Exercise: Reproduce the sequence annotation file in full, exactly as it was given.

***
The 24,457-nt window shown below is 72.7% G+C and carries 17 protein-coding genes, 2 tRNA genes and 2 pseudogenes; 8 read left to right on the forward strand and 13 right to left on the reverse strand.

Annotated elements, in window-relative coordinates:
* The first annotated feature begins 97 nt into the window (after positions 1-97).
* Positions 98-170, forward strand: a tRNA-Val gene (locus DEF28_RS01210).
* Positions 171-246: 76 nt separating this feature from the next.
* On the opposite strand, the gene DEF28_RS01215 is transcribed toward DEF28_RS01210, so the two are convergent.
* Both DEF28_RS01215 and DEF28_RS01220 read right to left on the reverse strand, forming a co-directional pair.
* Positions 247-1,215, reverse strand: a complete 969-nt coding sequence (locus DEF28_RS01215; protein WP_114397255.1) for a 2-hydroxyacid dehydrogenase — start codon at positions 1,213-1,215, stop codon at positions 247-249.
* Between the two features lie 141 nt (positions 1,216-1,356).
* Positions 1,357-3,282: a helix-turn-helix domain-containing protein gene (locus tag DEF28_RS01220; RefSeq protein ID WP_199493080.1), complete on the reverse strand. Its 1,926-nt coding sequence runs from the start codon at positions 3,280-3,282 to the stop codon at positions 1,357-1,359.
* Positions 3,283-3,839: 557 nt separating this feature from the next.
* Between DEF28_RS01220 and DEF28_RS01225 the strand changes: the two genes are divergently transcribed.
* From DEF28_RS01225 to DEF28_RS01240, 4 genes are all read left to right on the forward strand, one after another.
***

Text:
The 24,457-nt window shown below is 72.7% G+C and carries 17 protein-coding genes, 2 tRNA genes and 2 pseudogenes; 8 read left to right on the forward strand and 13 right to left on the reverse strand.

Annotated elements, in window-relative coordinates:
* The first annotated feature begins 97 nt into the window (after positions 1-97).
* Positions 98-170, forward strand: a tRNA-Val gene (locus DEF28_RS01210).
* Positions 171-246: 76 nt separating this feature from the next.
* On the opposite strand, the gene DEF28_RS01215 is transcribed toward DEF28_RS01210, so the two are convergent.
* Both DEF28_RS01215 and DEF28_RS01220 read right to left on the reverse strand, forming a co-directional pair.
* Positions 247-1,215, reverse strand: a complete 969-nt coding sequence (locus DEF28_RS01215; protein WP_114397255.1) for a 2-hydroxyacid dehydrogenase — start codon at positions 1,213-1,215, stop codon at positions 247-249.
* Between the two features lie 141 nt (positions 1,216-1,356).
* Positions 1,357-3,282: a helix-turn-helix domain-containing protein gene (locus tag DEF28_RS01220; RefSeq protein ID WP_199493080.1), complete on the reverse strand. Its 1,926-nt coding sequence runs from the start codon at positions 3,280-3,282 to the stop codon at positions 1,357-1,359.
* Positions 3,283-3,839: 557 nt separating this feature from the next.
* Between DEF28_RS01220 and DEF28_RS01225 the strand changes: the two genes are divergently transcribed.
* From DEF28_RS01225 to DEF28_RS01240, 4 genes are all read left to right on the forward strand, one after another.